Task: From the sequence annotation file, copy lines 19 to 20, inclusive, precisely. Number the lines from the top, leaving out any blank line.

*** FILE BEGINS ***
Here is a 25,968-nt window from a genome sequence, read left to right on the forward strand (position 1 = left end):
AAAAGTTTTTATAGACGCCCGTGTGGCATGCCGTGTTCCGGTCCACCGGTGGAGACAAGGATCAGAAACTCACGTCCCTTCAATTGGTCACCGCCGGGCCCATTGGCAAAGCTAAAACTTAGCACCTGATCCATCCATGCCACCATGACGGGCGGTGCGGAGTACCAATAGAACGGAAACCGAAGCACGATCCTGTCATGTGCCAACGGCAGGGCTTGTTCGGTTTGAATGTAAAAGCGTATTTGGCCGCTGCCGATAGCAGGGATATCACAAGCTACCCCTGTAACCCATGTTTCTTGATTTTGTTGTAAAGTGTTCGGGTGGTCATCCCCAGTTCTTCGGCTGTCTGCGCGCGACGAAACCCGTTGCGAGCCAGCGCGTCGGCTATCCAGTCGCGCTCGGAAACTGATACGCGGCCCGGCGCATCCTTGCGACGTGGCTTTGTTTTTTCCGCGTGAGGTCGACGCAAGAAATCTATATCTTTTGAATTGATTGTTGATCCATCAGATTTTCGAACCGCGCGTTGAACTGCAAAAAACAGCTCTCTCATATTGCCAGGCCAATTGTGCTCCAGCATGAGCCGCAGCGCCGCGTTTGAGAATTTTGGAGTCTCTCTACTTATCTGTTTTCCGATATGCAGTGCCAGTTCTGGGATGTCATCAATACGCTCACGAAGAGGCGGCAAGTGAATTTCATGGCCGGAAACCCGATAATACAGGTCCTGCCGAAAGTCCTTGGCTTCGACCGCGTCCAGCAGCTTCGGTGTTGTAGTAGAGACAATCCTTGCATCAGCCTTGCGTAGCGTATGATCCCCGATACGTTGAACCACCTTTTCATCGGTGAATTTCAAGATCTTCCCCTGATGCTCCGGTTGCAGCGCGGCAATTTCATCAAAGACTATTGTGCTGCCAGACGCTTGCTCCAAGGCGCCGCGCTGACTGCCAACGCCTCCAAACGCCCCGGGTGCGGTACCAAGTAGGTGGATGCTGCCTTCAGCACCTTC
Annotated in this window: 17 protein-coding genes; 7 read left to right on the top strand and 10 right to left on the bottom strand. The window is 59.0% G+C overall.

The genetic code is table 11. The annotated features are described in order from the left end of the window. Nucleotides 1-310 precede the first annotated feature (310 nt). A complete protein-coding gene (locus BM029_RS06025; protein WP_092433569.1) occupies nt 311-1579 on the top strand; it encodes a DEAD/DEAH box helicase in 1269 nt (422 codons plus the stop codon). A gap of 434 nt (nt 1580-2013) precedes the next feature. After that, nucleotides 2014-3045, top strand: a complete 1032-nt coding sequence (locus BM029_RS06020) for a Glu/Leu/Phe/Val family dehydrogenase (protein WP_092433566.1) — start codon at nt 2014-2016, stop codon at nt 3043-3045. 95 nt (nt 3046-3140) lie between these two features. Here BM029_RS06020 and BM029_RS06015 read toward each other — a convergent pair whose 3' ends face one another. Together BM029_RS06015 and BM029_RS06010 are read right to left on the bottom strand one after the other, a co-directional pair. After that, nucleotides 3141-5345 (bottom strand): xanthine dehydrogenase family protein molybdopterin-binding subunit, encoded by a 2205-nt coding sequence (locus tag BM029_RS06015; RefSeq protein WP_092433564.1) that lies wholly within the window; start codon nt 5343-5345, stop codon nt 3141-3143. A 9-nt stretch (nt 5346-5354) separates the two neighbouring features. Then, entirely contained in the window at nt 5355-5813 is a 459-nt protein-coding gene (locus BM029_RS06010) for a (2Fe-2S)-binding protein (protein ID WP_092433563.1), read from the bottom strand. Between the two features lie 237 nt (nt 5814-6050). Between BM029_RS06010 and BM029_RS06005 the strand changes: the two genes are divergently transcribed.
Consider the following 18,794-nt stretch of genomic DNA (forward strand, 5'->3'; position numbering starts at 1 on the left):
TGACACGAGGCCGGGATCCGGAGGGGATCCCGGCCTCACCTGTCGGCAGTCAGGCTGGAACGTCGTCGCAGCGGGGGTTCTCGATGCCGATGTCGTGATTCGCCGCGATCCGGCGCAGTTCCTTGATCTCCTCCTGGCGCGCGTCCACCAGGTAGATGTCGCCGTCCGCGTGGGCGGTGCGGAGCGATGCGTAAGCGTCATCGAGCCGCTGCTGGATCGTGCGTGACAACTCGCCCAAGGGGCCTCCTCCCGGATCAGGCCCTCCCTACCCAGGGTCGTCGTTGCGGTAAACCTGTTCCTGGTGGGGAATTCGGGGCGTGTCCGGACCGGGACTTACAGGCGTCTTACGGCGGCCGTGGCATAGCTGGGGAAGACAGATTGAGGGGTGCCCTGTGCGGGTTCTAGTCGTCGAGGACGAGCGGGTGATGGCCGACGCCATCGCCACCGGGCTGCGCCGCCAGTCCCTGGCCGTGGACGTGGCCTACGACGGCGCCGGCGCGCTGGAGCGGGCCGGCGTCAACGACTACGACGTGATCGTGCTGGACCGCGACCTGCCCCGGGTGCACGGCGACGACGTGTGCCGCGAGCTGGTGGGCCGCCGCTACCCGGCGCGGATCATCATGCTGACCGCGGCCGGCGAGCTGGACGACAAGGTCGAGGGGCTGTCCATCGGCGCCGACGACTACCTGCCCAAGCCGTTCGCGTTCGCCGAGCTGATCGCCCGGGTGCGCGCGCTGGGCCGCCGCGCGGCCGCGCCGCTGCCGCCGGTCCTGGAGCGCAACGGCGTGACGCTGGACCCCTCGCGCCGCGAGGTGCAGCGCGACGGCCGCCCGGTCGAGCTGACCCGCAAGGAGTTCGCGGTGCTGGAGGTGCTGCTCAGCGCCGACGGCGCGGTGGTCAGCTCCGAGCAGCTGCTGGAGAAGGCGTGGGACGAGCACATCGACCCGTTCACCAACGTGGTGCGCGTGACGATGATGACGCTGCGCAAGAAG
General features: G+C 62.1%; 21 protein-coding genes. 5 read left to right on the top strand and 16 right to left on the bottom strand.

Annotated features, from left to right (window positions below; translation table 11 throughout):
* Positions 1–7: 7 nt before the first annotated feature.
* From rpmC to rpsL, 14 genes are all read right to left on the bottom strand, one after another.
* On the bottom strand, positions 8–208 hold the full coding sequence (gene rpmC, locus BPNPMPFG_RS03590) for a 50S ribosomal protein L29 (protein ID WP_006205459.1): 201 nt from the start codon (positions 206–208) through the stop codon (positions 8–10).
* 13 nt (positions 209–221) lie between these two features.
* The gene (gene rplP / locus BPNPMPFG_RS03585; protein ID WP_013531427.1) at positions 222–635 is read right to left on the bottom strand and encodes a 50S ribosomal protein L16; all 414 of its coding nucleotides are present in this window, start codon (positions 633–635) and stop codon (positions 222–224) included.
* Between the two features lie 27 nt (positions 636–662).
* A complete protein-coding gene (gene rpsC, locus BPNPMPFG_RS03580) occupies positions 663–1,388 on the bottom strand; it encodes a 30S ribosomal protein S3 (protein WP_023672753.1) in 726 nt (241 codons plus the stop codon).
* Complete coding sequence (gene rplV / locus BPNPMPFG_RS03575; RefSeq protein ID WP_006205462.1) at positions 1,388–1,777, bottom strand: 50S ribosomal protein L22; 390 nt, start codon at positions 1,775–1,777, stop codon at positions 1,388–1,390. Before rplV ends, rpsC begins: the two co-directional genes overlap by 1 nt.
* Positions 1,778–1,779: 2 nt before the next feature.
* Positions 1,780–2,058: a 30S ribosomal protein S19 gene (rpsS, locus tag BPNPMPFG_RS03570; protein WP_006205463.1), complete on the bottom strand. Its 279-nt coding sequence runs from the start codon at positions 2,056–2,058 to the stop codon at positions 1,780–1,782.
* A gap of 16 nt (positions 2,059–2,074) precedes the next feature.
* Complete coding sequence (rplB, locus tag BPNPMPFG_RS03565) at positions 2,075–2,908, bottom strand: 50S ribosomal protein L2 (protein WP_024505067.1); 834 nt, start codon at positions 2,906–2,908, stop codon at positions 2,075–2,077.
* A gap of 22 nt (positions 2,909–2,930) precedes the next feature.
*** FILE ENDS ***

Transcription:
* A gap of 16 nt (positions 2,059–2,074) precedes the next feature.
* Complete coding sequence (rplB, locus tag BPNPMPFG_RS03565) at positions 2,075–2,908, bottom strand: 50S ribosomal protein L2 (protein WP_024505067.1); 834 nt, start codon at positions 2,906–2,908, stop codon at positions 2,075–2,077.